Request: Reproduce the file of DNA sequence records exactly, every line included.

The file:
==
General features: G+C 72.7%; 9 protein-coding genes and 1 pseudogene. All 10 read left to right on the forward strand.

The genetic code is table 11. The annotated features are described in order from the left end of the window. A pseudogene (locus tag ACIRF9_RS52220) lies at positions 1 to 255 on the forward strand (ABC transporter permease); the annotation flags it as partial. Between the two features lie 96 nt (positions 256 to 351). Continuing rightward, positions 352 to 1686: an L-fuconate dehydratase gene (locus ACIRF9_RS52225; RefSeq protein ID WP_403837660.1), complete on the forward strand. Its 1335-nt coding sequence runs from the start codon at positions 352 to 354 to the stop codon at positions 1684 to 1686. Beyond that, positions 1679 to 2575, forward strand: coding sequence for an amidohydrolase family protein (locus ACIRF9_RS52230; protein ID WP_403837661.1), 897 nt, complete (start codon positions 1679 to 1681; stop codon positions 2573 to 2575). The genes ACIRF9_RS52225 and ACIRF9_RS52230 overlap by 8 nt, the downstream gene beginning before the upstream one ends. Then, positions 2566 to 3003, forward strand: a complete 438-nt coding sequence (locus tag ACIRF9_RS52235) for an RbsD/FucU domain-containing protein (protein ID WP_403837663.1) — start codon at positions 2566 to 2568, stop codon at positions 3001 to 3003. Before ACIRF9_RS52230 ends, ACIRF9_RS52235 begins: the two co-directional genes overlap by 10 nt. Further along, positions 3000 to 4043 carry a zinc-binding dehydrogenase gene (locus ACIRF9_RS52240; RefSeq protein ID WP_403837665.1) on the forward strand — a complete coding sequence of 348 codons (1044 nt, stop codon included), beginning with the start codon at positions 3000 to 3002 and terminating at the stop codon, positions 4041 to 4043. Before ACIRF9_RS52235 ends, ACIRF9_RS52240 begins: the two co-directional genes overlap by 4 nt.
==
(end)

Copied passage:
General features: G+C 72.7%; 9 protein-coding genes and 1 pseudogene. All 10 read left to right on the forward strand.

The genetic code is table 11. The annotated features are described in order from the left end of the window. A pseudogene (locus tag ACIRF9_RS52220) lies at positions 1 to 255 on the forward strand (ABC transporter permease); the annotation flags it as partial. Between the two features lie 96 nt (positions 256 to 351). Continuing rightward, positions 352 to 1686: an L-fuconate dehydratase gene (locus ACIRF9_RS52225; RefSeq protein ID WP_403837660.1), complete on the forward strand. Its 1335-nt coding sequence runs from the start codon at positions 352 to 354 to the stop codon at positions 1684 to 1686. Beyond that, positions 1679 to 2575, forward strand: coding sequence for an amidohydrolase family protein (locus ACIRF9_RS52230; protein ID WP_403837661.1), 897 nt, complete (start codon positions 1679 to 1681; stop codon positions 2573 to 2575). The genes ACIRF9_RS52225 and ACIRF9_RS52230 overlap by 8 nt, the downstream gene beginning before the upstream one ends. Then, positions 2566 to 3003, forward strand: a complete 438-nt coding sequence (locus tag ACIRF9_RS52235) for an RbsD/FucU domain-containing protein (protein ID WP_403837663.1) — start codon at positions 2566 to 2568, stop codon at positions 3001 to 3003. Before ACIRF9_RS52230 ends, ACIRF9_RS52235 begins: the two co-directional genes overlap by 10 nt. Further along, positions 3000 to 4043 carry a zinc-binding dehydrogenase gene (locus ACIRF9_RS52240; RefSeq protein ID WP_403837665.1) on the forward strand — a complete coding sequence of 348 codons (1044 nt, stop codon included), beginning with the start codon at positions 3000 to 3002 and terminating at the stop codon, positions 4041 to 4043. Before ACIRF9_RS52235 ends, ACIRF9_RS52240 begins: the two co-directional genes overlap by 4 nt.